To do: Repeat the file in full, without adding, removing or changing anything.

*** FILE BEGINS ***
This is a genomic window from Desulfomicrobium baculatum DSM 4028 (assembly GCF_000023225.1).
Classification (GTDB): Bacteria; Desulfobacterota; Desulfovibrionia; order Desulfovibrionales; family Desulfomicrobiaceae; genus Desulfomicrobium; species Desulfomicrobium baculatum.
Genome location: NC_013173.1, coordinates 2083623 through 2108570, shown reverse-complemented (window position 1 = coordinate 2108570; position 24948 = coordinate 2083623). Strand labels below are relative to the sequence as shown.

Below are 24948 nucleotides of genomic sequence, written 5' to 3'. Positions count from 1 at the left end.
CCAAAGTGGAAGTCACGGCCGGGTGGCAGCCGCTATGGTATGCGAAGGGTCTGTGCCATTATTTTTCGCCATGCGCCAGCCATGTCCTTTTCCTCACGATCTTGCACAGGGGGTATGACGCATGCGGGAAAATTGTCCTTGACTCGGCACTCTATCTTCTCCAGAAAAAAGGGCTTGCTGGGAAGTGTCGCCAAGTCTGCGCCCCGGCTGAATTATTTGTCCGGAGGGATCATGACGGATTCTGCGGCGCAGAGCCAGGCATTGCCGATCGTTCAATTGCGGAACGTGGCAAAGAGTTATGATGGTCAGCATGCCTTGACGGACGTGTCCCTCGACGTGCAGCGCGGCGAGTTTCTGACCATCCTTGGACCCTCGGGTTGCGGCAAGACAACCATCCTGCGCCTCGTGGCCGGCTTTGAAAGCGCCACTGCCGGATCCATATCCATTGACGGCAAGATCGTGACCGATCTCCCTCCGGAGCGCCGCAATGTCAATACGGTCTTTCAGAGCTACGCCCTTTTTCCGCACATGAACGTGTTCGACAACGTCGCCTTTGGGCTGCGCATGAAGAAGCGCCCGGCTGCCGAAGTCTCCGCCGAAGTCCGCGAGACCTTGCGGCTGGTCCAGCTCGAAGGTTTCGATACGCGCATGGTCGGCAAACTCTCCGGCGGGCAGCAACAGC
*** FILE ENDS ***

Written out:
This is a genomic window from Desulfomicrobium baculatum DSM 4028 (assembly GCF_000023225.1).
Classification (GTDB): Bacteria; Desulfobacterota; Desulfovibrionia; order Desulfovibrionales; family Desulfomicrobiaceae; genus Desulfomicrobium; species Desulfomicrobium baculatum.
Genome location: NC_013173.1, coordinates 2083623 through 2108570, shown reverse-complemented (window position 1 = coordinate 2108570; position 24948 = coordinate 2083623). Strand labels below are relative to the sequence as shown.

Below are 24948 nucleotides of genomic sequence, written 5' to 3'. Positions count from 1 at the left end.
CCAAAGTGGAAGTCACGGCCGGGTGGCAGCCGCTATGGTATGCGAAGGGTCTGTGCCATTATTTTTCGCCATGCGCCAGCCATGTCCTTTTCCTCACGATCTTGCACAGGGGGTATGACGCATGCGGGAAAATTGTCCTTGACTCGGCACTCTATCTTCTCCAGAAAAAAGGGCTTGCTGGGAAGTGTCGCCAAGTCTGCGCCCCGGCTGAATTATTTGTCCGGAGGGATCATGACGGATTCTGCGGCGCAGAGCCAGGCATTGCCGATCGTTCAATTGCGGAACGTGGCAAAGAGTTATGATGGTCAGCATGCCTTGACGGACGTGTCCCTCGACGTGCAGCGCGGCGAGTTTCTGACCATCCTTGGACCCTCGGGTTGCGGCAAGACAACCATCCTGCGCCTCGTGGCCGGCTTTGAAAGCGCCACTGCCGGATCCATATCCATTGACGGCAAGATCGTGACCGATCTCCCTCCGGAGCGCCGCAATGTCAATACGGTCTTTCAGAGCTACGCCCTTTTTCCGCACATGAACGTGTTCGACAACGTCGCCTTTGGGCTGCGCATGAAGAAGCGCCCGGCTGCCGAAGTCTCCGCCGAAGTCCGCGAGACCTTGCGGCTGGTCCAGCTCGAAGGTTTCGATACGCGCATGGTCGGCAAACTCTCCGGCGGGCAGCAACAGC